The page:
Catching up on some stuff I don’t want to slip by:
The most important news of the past few days is arguably contained in a somewhat-buried article in the New York Times by Robert F. Worth and C.J. Chiver, entitled “Seized Chinese Weapons Raise Concerns on Iran.” The subtitle gives a hint of one of the reasons this information is so significant: “Capture of Vessel Off Yemen Alarms Region.” (As if it isn’t already alarmed enough.)
And well it should be alarmed. As the article makes clear, the Iranians, via the Revolutionary Guard Corps, are accelerating the volume and sophistication of weapons supplies transferred to extent and potential proxies in the region. In the case of Yemen, that’s the Houthi rebellion. In all cases, Iran’s support is to Shi’a or Shi’a offshoot groups fighting Sunni government or groups. The qualitative escalation is symbolized by the presence of Chinese-manufactured manpads—the QW-1M. These weapons come from a Chinese state-owned company already sanctioned by the U.S. government for illegal arms dealing.
What are Iranian and Chinese officials thinking (and let me note that in neither case can we assume a monolithic government decision system)?
Why, first, are the Iranians doing something that is clearly going to alarm and drive together Sunni countries in the region, and quicken their willingness to cooperate with the United States? Well, they may have assumed they wouldn’t get caught. There have been times in the past when they did not get caught in a timely fashion, and other times when U.S. intelligence and other decision-makers thought that following rather than outing this behavior would bring more long-term benefits.
But they got caught: On January 23 the USS Farragut, a DDG-class destroyer took down the Iranian Jeehan I of the coast Al Ghaydah, a Yemeni town almost directly north of the island of Sucotra in the Gulf of Aden.
Personal aside: I had the honor a few years ago of shipriding the Farragut into the Atlantic Ocean for a couple of days along with a half dozen other civvies. The ship, which sails out of Mayport at Jacksonville, Florida, was on a counter-terror, counter-piracy training mission in advance of a deployment to the Horn of Africa and the Gulf of Aden. I got to watch simulated action take place, as Captain Phil Sobeck and his officers explained what was going on. I also got to watch as a cruise missile was fired to its target at Hurlburt Field, near the Gulf Coast all the way on the other side of Florida. And I got to smell a large cloud of cordite during gunnery practice: a-yuck! Congratulations to the men and women of the Farragut, and all those who have been associated with her! The next time I wear my Farragut hat, a gift from Captain Phil, I will do so with special pride.
Note that the Iranians have plotted and implemented this escalation even as they have agreed to talks with the United States and others about their rapidly proceeding nuclear weapons program. Could today’s news possibly suggest that the Iranians have zero intentions of making a deal, and that they are using negotiations only to divide and distract the so-called international community (how hard is that, after all?), so as to buy some quiet time for themselves?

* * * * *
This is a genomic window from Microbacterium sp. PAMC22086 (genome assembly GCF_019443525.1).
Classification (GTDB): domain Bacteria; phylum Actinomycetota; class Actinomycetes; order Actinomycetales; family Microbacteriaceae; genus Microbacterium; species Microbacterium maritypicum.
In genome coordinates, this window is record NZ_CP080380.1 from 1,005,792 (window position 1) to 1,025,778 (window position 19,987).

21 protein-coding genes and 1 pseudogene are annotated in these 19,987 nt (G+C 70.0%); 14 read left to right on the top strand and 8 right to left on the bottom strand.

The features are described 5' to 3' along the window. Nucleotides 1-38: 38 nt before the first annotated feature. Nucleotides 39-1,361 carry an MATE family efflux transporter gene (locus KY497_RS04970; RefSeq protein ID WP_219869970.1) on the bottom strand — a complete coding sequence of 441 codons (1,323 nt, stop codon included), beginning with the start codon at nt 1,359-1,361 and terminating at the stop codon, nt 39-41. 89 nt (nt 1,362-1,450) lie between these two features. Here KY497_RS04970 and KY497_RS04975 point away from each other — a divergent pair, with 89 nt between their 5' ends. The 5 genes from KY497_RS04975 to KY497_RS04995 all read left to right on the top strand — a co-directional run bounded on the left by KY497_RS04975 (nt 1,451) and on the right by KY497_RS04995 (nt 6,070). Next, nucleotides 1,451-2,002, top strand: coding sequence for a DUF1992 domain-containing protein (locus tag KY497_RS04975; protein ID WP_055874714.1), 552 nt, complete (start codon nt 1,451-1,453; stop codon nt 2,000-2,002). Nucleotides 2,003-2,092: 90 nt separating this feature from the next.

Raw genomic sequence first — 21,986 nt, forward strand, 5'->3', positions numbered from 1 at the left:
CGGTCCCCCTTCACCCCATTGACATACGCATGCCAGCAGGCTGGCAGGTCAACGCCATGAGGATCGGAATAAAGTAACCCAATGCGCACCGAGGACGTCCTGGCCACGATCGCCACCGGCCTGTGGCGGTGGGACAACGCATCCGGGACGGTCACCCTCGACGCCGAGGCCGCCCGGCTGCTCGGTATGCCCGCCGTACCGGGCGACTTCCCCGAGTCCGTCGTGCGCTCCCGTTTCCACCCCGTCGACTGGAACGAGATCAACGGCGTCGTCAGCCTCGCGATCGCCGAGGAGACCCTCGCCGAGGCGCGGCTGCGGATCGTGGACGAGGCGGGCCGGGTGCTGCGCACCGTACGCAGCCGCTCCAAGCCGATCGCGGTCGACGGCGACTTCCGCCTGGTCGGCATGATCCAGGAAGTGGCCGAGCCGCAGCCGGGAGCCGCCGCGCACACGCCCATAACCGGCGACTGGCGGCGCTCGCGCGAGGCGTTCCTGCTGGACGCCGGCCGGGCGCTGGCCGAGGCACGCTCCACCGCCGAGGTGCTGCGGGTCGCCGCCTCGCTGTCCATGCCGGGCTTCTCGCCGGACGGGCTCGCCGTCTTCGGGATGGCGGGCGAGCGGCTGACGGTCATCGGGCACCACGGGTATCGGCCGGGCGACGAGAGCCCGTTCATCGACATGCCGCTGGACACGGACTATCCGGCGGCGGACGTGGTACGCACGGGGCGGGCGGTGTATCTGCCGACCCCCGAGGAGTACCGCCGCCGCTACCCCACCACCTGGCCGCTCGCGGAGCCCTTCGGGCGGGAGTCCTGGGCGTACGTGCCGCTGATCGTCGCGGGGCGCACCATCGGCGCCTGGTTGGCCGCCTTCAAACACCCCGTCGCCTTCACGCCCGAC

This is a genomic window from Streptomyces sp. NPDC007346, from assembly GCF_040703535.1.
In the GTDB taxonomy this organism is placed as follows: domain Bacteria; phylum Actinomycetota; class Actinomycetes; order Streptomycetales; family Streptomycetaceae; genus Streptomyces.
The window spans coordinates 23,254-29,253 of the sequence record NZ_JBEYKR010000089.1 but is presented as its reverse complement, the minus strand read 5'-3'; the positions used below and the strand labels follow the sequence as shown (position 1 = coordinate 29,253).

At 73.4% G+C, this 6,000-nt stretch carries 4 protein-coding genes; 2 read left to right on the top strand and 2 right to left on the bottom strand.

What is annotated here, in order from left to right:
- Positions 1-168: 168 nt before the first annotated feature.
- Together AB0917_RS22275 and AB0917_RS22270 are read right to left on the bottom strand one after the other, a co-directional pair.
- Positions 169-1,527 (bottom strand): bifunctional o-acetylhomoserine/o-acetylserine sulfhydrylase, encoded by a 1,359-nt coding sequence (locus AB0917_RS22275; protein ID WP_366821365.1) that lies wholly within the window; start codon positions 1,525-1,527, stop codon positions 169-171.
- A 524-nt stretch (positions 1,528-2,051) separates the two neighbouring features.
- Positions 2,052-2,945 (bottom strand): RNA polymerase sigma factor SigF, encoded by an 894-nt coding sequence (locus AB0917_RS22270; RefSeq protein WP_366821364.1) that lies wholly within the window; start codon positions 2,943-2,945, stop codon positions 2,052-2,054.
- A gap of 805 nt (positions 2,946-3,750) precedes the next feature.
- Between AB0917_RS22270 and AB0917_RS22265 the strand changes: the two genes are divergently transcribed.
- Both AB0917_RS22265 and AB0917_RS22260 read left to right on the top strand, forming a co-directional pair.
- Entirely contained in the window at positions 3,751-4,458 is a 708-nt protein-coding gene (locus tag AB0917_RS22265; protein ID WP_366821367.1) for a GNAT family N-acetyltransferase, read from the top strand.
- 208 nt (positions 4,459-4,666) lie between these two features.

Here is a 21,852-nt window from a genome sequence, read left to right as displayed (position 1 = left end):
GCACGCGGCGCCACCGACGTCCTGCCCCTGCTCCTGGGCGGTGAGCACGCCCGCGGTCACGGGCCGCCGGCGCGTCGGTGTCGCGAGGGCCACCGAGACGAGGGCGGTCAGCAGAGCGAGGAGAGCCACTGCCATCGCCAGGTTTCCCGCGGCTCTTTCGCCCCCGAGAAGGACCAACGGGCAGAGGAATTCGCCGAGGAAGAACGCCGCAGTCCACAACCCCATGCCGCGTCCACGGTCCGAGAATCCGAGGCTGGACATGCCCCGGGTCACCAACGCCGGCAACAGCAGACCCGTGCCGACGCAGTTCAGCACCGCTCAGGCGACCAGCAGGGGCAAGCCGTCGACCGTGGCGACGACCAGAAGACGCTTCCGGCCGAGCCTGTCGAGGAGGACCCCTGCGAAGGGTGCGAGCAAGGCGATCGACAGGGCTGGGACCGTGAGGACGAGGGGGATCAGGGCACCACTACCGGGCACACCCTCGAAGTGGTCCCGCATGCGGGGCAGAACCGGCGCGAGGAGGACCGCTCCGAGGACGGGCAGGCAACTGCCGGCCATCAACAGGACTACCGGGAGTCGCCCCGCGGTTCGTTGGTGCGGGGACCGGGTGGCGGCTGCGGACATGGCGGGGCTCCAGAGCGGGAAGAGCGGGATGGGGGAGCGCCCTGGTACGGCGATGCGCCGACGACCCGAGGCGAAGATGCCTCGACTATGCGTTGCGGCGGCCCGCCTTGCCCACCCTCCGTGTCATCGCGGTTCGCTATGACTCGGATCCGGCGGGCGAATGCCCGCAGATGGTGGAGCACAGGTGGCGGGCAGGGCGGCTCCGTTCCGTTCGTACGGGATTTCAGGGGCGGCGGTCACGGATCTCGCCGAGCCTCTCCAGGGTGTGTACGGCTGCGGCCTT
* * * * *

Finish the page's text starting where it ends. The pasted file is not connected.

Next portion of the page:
I don’t think that the prospect of getting caught seeding weapons all over the region was enough to stop the Iranians. That is because there is a chance—a fairly good one, I’d say—that the Iranian leadership believes in the inevitability of war, whether a broad-scale Shi’a-Sunni war in the region, perhaps touched off in Syria and Lebanon between Jabhat al-Musra and Hizballah, or an attack by the United States, or both. So why wouldn’t they position themselves for it as best they can?
Why the Chinese? Because they’re willing, they’re discreet—and because they have the right stuff.
Speaking of the Chinese, why are they willing to do this, despite our having read them the riot act several times over this sort of behavior now going on many years? I can think of two classes of reasons.
First, it’s free. We complain to them in private diplomatic circles, and we toss a sanction here and there at a specific reprobate company, but we exact no real price. Every time sanctions against Iran come around, the White House exempts China from them. Not a way to communicate a serious attitude, turning what our diplomatic folks do into what is frequently called in the State Department a “d’marchemallow.” So what’s really to stop the Chinese side from doing the deal?
Second, and much more attention arresting, the Chinese government (or at least the PLA) knows that if there is a fight one day in the Pacific—say one that starts more or less accidentally between China and Japan over some rock in the South China Sea (see the cover story of the current issue of TAI)—it would be very useful to any extended Chinese military campaign if well-armed anti-U.S. groups in the Middle East, taking their cues more or less from Iran, were capable of starting what amounts to a second front. As it is, it seems less than certain that the Obama Administration would back its Japanese ally if it got into a slapping match with China. The prospect of a second, Middle Eastern front coming into play can only make U.S. determination, and credibility, that much easier to doubt. One has to assume that both the Iranian and Chinese sides understand this.
So, important news? You bet. Good news? No such luck.